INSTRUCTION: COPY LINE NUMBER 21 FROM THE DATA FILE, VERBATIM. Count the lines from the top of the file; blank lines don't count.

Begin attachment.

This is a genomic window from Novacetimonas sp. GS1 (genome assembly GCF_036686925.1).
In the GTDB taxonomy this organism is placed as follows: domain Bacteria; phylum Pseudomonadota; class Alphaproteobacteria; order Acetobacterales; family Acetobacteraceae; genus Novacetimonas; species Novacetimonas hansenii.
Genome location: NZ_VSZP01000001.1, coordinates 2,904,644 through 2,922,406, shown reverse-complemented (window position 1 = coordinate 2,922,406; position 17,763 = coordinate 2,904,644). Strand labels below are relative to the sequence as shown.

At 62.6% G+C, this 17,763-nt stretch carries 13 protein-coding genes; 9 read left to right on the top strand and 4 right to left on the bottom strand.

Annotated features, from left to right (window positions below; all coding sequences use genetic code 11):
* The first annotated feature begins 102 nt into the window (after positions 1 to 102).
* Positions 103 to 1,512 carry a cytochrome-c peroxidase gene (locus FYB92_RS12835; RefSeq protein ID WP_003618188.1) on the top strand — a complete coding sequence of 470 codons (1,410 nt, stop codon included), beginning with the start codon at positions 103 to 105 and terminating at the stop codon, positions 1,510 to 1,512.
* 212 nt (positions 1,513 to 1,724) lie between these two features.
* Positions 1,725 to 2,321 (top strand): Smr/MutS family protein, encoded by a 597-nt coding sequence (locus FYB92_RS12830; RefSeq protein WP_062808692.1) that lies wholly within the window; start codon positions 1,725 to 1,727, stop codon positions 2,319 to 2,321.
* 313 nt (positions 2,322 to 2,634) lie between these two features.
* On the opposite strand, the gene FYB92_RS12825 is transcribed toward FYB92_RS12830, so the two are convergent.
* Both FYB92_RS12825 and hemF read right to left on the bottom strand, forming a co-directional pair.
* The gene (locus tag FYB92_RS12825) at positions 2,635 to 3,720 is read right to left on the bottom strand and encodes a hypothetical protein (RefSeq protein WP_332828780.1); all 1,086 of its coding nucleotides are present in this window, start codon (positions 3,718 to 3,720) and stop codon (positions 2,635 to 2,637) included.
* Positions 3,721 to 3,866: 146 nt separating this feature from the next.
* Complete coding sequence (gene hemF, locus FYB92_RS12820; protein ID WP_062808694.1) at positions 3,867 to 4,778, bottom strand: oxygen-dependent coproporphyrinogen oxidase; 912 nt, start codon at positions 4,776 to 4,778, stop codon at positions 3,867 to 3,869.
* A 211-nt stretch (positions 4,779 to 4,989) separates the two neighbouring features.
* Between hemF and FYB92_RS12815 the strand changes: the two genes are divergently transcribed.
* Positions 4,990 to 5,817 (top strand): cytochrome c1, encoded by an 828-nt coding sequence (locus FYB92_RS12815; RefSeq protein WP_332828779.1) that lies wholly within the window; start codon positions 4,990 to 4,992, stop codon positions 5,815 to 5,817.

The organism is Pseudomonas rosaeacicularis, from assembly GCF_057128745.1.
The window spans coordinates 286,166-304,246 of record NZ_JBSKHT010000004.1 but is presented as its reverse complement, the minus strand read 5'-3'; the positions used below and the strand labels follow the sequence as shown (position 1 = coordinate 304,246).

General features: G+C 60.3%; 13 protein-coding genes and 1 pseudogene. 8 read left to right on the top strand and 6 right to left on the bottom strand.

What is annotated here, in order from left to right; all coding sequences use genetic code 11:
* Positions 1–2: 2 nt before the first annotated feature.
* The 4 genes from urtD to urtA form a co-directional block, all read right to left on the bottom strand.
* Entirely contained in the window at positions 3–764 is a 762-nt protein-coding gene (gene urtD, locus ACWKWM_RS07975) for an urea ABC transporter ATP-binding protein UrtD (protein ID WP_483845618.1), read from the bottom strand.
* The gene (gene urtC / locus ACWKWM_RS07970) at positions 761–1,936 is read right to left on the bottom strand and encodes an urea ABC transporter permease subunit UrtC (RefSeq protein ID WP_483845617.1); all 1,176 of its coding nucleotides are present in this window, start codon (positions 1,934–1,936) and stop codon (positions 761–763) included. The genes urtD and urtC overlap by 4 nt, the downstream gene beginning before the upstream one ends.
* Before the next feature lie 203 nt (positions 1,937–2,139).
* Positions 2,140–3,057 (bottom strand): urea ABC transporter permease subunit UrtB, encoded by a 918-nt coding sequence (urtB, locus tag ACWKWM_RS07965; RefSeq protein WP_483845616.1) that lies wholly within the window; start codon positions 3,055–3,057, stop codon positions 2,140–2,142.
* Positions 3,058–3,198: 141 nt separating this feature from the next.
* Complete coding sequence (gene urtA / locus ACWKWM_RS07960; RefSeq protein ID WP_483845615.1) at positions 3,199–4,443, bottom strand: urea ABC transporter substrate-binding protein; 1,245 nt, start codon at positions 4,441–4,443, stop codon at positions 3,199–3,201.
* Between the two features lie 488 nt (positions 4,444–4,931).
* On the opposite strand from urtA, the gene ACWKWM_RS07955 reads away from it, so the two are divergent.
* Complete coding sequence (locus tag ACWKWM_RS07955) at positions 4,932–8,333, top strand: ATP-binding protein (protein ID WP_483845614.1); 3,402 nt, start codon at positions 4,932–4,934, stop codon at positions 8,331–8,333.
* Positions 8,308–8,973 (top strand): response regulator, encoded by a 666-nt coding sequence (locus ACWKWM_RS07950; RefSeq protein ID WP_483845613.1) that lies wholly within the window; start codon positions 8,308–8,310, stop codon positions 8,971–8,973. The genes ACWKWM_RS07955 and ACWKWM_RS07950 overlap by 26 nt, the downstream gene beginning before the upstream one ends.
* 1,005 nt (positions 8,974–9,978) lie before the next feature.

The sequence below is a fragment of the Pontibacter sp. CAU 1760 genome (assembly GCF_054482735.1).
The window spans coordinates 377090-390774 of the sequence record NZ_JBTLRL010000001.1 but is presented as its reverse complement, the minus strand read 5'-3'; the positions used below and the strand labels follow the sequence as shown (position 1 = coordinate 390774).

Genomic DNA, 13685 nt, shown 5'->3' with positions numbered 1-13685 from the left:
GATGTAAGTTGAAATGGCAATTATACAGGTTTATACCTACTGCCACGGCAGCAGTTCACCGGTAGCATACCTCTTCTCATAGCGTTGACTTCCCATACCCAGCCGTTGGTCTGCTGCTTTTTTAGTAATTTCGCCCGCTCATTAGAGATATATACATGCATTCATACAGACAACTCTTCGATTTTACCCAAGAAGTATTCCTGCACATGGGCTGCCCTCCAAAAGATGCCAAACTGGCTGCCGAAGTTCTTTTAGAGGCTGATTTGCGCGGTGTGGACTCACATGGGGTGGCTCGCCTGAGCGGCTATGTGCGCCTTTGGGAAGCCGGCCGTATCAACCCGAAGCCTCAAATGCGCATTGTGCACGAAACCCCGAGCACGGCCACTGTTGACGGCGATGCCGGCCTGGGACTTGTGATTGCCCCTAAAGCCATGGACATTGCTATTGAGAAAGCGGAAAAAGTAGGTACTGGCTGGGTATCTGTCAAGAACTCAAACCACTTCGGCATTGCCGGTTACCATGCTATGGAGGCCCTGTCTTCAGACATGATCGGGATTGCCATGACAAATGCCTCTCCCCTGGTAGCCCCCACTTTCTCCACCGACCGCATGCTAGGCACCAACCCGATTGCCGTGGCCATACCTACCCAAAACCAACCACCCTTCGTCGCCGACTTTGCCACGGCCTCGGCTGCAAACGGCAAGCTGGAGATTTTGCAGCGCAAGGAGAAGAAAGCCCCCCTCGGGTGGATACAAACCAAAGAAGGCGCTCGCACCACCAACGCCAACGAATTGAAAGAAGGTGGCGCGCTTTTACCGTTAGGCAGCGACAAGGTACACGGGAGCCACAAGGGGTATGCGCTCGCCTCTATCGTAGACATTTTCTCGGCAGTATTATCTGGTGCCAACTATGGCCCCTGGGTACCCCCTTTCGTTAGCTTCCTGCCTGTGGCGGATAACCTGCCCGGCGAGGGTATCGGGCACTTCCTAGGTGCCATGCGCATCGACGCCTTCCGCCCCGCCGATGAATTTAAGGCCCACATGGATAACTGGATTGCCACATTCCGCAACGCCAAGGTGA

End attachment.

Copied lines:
General features: G+C 60.3%; 13 protein-coding genes and 1 pseudogene. 8 read left to right on the top strand and 6 right to left on the bottom strand.